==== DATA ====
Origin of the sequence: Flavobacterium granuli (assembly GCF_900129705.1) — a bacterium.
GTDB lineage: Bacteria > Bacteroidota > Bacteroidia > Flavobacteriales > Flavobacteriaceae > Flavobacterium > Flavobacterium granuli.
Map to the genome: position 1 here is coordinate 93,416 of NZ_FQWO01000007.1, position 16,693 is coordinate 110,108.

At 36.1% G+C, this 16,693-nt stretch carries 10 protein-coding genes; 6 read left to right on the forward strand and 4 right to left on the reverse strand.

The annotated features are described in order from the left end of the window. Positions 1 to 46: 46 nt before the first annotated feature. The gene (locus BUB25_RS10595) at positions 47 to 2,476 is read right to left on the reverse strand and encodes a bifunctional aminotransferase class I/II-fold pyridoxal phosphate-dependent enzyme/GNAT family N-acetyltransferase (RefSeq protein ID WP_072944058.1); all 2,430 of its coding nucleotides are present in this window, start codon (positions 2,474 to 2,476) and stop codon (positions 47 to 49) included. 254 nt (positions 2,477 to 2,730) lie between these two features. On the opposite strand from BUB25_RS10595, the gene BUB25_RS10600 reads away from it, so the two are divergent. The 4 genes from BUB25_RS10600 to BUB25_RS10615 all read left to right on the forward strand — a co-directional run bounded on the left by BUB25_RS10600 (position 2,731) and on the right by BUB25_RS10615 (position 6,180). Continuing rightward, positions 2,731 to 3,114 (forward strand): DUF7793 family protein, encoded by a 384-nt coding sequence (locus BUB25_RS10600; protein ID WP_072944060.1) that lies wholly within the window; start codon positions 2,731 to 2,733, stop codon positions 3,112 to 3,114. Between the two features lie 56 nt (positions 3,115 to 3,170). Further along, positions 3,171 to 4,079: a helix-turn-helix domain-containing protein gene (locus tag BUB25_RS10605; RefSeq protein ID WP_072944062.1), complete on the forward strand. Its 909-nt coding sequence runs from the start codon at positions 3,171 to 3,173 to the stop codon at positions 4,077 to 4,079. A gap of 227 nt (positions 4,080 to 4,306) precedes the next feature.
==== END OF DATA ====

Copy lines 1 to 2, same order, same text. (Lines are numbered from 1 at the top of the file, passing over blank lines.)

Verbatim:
Origin of the sequence: Flavobacterium granuli (assembly GCF_900129705.1) — a bacterium.
GTDB lineage: Bacteria > Bacteroidota > Bacteroidia > Flavobacteriales > Flavobacteriaceae > Flavobacterium > Flavobacterium granuli.